What Are the Factors That Make Women in the U.S. South Eligible for PrEP?

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Women of Color in the South and PrEP Use

Pre-exposure prophylaxis (PrEP) is a successful tool proven to prevent the transmission of HIV in those who take it daily. And while white men who have sex with men (MSM) have been reaping the benefits of this biomedical prevention, some of the people most in need of PrEP, including women living in the South, are not.

So what needs to be done to ensure that the women most vulnerable to HIV are being identified and made more knowledgeable about PrEP? And what are the demographic, sociobehavioral and clinical factors that made women the most likely candidates for PrEP?

At the Conference on Retroviruses and Opportunistic Infections (CROI) 2018, Anar Patel, M.D., a research fellow with Emory University, presented "Expanding PrEP In Women" to help answer these questions and identify a few solutions.

Kellee Terrell is the former news editor for TheBody.com and TheBodyPRO.com. Her work has appeared in the Huffington Post, Essence, Ebony, The Advocate, POZ and the Black AIDS Institute, to name a few. Follow her on Twitter @kelleent.

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Women in the Study: A Little Background

Using data from the Women's Interagency HIV Study (WIHS), the team identified a cohort of 245 cisgender high-risk HIV negative women in Birmingham, Alabama; Jackson, Mississippi; Miami, Florida; Chapel Hill, North Carolina; and Atlanta, Georgia. From there, 225 of them filled out a questionnaire about PrEP, which led researchers to conclude that 72 of those women -- roughly 32 percent -- were considered PrEP eligible.

Looking closer at the data, a majority of PrEP eligible women identified as African-American, had a low-income household, and were unmarried. More than 50 percent had health insurance, and an education level less than or equal to high school. In addition, the mean average of sexual partners was 3.1, and 11 percent had been diagnosed with an STI in the past year.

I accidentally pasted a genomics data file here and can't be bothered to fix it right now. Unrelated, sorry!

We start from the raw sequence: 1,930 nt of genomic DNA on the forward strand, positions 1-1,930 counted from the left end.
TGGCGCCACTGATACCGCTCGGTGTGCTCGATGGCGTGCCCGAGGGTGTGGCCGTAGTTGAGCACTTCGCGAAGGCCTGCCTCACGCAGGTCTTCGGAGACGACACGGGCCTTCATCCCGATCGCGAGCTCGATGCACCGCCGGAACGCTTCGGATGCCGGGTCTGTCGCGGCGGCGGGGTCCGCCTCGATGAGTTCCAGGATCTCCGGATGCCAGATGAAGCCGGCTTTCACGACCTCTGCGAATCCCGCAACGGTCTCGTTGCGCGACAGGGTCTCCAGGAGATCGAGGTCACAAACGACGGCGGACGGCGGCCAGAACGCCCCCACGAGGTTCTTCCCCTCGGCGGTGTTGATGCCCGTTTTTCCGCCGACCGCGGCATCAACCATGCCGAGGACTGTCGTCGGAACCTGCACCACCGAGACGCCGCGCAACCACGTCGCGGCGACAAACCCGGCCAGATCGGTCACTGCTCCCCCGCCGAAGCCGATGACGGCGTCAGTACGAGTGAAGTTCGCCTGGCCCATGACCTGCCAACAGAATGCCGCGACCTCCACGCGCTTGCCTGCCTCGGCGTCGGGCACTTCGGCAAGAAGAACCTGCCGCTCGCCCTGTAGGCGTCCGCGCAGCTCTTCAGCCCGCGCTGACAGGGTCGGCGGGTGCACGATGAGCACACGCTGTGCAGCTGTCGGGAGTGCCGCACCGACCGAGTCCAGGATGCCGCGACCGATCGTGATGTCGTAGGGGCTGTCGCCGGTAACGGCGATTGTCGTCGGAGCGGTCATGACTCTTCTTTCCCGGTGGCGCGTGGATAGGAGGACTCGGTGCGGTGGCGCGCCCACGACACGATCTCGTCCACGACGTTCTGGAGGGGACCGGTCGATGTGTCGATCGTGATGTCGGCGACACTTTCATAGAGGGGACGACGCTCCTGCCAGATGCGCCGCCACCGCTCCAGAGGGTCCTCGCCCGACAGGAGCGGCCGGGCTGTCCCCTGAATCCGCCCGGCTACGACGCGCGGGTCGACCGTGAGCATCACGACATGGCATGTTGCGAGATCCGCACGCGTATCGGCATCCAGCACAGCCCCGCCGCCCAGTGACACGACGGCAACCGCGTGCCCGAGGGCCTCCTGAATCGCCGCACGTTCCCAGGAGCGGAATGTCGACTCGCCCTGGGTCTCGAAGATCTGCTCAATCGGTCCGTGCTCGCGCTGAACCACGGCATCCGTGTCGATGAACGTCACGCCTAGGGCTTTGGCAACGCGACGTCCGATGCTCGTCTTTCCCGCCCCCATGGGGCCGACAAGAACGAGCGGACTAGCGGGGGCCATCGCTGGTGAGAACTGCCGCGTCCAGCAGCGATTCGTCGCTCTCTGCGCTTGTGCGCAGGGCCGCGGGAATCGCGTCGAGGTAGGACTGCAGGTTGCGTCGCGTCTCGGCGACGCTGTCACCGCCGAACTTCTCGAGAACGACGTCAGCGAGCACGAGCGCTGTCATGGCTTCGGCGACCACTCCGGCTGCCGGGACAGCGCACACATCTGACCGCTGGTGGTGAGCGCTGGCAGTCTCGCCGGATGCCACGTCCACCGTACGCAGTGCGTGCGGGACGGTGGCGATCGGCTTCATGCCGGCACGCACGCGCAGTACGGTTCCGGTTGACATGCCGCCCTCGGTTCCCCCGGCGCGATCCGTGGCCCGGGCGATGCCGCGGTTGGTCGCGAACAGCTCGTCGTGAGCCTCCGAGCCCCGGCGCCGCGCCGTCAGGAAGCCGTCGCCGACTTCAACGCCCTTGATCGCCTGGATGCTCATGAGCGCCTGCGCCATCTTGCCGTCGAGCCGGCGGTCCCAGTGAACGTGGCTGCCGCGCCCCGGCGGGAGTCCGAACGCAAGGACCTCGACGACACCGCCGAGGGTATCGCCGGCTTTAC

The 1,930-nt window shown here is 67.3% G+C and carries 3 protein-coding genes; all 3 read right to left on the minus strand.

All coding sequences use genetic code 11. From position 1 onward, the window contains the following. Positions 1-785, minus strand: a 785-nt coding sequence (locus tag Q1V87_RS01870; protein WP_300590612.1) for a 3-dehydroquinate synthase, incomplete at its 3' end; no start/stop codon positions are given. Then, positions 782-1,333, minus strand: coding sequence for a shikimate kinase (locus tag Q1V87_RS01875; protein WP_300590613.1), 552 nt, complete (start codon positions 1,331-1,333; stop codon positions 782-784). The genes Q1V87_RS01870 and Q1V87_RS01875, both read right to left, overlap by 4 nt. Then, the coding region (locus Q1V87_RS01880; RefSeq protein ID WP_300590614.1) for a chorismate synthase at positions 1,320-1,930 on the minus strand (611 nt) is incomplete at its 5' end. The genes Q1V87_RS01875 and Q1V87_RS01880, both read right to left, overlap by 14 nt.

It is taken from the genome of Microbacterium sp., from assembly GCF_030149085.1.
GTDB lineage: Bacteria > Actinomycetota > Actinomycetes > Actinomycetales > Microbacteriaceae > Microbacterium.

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Who Knows About the Power of PrEP?

Sadly, the answer is "very little." Of the 72 women, only a mere 4 (6 percent) had prior knowledge about PrEP and only one woman (less than 1 percent) had taken it before.

But there is some good news: When the women were told about PrEP and understood how it worked, a whopping 86 percent said they would be willing to take it if it was safe and effective. They also expressed interest in PrEP because it allowed them to take HIV prevention into their own hands, and that they didn't trust their sexual partners to be honest with them.

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What Makes These Women Eligible for PrEP?

Using the clinical guidelines on PrEP indications for women released in 2014 by the Centers for Disease Control and Prevention (CDC), researchers found that 43 percent of women in the study were having sex with partners of unknown HIV status, 27 percent partaking in inconsistent condom use, and 7 percent were having sex with a partner they knew was HIV-positive.

But beyond the CDC clinical factors, the team looked at other characteristics. They found that having a high school diploma or less, a history of sexual violence, and believing oneself to have a medium to high risk for HIV were associated with PrEP eligibility.

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How Can Providers Help More Women Get Access PrEP?

Researchers in the study noted that "extremely low awareness of PrEP despite high acceptability signifies a need to enhance PrEP education, screening and uptake for at-risk women."

Since there was a high desire to use PrEP once women were made aware of it, especially among women who saw themselves at medium-to-high risk, researchers concluded that clinicians and outreach workers must ask more questions about how these women perceive their own HIV-risk, whether they have a history of sexual violence, and their education levels given that all three are associated with PrEP eligibility.

In the end, the more health care providers know about these women's risk factors, the more access they will have to PrEP, which if the women adhere, could bring new infections down and truly impact this epidemic moving forward.